Working with fruit flies, Johns Hopkins scientists have decoded the activity of protein signals that let certain nerve cells know when and where to branch so that they reach and connect to their correct muscle targets. The proteins’ mammalian counterparts are known to have signaling roles in immunity, nervous system and heart development, and tumor progression, suggesting broad implications for human disease research. A report of the research was published online Nov. 21 in the journal Neuron.
To control muscle movements, fruit flies, like other animals, have a set of nerve cells called motor neurons that connect muscle fibers to the nerve cord, a structure similar to the spinal cord, which in turn connects to the brain. During embryonic development, the nerve cells send wire-like projections, or axons, from the nerve cord structure out to their targets. Initially, multiple axons travel together in a convoy, but as they move forward, some axons must exit the “highway” at specific points to reach particular targets.
In their experiments, the researchers learned that axons travelling together have proteins on their surfaces that act like two-way radios, allowing the axons to communicate with each other and coordinate their travel patterns, thus ensuring that every muscle fiber gets connected to a nerve cell. “When axons fail to branch, or when they branch too early and too often, fruits flies, and presumably other animals, can be left without crucial muscle-nerve connections,” says Alex Kolodkin, Ph.D., a Howard Hughes investigator and professor of neuroscience at the Institute for Basic Biomedical Sciences at the Johns Hopkins University School of Medicine.
At the center of the communications system, Kolodkin says, is a protein called Sema-1a, already known to reside on the surface of motor neuron axons. If a neighboring axon has a different protein, called PlexA, on its surface, it will be repulsed by Sema-1a and will turn away from the axon bundle. So Sema-1a acts as an instructional signal and PlexA as its receptor. In the fruit fly study, the scientists discovered that Sema-1a can also act as a receptor for PlexA. “We used to think that this pair of surface proteins acted as a one-way radio, with information flowing in a single direction,” says Kolodkin. “What we found is that instructional information flows both ways.”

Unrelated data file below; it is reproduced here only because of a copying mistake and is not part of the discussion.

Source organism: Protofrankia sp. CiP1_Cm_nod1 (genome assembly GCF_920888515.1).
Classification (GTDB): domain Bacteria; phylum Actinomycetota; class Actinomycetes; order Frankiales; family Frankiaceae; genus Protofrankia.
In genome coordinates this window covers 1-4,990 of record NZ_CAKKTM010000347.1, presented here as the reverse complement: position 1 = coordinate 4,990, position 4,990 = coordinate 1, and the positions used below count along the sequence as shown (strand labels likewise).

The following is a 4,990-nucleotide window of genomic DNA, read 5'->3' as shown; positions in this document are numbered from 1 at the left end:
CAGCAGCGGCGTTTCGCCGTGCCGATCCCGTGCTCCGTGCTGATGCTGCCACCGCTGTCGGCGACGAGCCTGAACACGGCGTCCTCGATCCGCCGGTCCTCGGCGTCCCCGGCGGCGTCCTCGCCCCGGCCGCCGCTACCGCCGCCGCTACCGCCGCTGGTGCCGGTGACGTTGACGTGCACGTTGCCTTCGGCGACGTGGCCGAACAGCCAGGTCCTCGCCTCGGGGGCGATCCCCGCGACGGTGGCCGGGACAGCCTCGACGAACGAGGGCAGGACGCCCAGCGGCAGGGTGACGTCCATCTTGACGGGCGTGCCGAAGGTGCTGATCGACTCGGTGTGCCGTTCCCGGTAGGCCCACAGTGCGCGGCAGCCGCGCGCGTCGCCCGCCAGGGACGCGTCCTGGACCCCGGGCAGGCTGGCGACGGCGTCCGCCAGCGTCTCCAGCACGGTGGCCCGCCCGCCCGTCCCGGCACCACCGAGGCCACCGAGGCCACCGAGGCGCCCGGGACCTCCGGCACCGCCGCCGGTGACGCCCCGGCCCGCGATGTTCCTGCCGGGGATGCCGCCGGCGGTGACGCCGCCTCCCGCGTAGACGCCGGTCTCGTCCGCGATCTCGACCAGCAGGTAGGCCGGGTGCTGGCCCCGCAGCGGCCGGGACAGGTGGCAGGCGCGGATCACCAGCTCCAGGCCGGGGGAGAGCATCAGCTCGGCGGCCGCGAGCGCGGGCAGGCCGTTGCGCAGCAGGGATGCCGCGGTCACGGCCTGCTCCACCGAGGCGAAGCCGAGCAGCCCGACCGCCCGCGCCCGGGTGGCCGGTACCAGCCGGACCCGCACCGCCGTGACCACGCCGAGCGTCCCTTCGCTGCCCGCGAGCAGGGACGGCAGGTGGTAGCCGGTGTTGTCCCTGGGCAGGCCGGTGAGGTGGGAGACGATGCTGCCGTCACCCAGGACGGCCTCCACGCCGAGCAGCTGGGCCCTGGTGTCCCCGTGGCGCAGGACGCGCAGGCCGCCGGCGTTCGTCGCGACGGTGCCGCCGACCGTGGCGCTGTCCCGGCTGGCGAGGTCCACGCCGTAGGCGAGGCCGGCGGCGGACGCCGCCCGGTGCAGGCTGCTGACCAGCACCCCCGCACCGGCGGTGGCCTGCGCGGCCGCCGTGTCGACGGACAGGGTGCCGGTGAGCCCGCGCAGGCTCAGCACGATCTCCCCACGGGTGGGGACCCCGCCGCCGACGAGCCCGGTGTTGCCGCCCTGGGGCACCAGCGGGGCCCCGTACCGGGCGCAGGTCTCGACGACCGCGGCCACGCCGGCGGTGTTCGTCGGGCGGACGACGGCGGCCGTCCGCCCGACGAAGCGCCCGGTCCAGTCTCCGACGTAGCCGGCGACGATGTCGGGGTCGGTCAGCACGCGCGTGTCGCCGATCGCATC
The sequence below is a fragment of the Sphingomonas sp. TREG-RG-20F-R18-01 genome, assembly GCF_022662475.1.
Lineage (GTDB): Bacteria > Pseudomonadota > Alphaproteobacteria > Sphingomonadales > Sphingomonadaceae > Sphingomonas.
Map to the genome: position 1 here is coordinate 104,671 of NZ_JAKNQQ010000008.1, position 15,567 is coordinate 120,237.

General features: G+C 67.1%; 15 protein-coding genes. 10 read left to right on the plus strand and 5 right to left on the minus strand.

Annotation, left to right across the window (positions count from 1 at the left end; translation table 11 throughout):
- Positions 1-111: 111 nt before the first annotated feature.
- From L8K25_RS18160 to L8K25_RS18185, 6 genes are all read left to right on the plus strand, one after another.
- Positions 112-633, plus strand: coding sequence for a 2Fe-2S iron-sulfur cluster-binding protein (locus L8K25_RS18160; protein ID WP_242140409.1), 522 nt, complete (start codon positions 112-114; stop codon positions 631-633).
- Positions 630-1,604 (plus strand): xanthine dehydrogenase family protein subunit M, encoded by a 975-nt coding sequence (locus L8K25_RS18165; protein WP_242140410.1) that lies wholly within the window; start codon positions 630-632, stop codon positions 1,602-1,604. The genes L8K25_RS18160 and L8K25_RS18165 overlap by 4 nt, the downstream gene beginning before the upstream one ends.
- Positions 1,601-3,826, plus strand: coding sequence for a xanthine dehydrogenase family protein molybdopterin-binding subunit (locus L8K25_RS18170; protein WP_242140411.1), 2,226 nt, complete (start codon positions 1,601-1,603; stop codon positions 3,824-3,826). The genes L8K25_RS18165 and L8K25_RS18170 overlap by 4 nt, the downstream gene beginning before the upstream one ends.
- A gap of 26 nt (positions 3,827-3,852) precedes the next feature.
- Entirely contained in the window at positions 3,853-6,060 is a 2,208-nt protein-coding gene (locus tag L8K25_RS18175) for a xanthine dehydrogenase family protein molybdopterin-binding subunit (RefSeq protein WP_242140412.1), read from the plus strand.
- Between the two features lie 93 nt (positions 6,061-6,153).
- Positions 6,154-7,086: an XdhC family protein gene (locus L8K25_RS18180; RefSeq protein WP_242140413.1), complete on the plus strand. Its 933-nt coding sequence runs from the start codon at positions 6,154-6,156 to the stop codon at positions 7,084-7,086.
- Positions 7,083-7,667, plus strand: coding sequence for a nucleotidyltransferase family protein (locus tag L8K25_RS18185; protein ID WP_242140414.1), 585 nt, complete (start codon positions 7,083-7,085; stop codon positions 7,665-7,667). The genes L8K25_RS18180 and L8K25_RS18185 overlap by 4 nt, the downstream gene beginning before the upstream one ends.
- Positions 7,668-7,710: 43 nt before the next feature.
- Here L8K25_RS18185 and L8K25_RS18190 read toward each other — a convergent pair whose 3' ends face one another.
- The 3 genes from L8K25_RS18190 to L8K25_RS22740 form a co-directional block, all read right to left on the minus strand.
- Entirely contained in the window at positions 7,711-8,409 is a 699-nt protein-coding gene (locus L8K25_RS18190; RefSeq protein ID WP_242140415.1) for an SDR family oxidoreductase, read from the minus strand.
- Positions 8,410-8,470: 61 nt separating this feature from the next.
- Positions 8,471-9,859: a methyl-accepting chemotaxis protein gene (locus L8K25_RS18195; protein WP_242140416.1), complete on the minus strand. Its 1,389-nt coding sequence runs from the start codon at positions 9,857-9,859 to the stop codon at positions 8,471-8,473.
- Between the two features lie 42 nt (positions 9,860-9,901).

The Johns Hopkins team identified the “two-way” system by knocking out and otherwise manipulating fruit fly genes and then watching what happened to motor neuron branching. In these experiments, the researchers uncovered still other proteins located within the motor axons that Sema-1a interacts with after receiving a PlexA signal. When the gene for a protein called Pebble was deleted, for example, motor axons bunched together and didn’t branch. When the gene for RhoGAPp190 was deleted, motor axons branched too soon and failed to recognize their target muscles.
Through a series of biochemical tests, Kolodkin’s team found that Pebble and RhoGAPp190 both act on a third protein, Rho1. When Rho1 is activated, it collapses the supporting structures within an axon, making it “limp” and unable to continue toward a target. Sema-1a can bind to Pebble or to RhoGAPp190, and subsequently, these proteins can bind to Rho1. Binding to Pebble activates Rho1, causing axons to branch away from each other. However, binding to RhoGAPp190 shuts down Rho1, causing axons to remain bunched together. Thus, says Kolodkin, balance in the amounts of available Pebble and RhoGAPp190 can determine axon behavior, although what determines this balance is still unknown.
“This signaling is complex and we still don’t understand how it’s all controlled, but we’re one step closer now,” says Kolodkin. He notes that “a relative” of the Sema-1a protein in humans has already been implicated in schizophrenia, although details of this protein’s role in disease remain unclear. “Our experiments affirm how important this protein is to study and understand,” adds Kolodkin.
Other authors on the paper include Sangyun Jeong and Katarina Juhaszova of The Johns Hopkins University.
This work was supported by funds from the National Institute of Neurological Disorders and Stroke (R01 NS35165) and the Howard Hughes Medical Institute.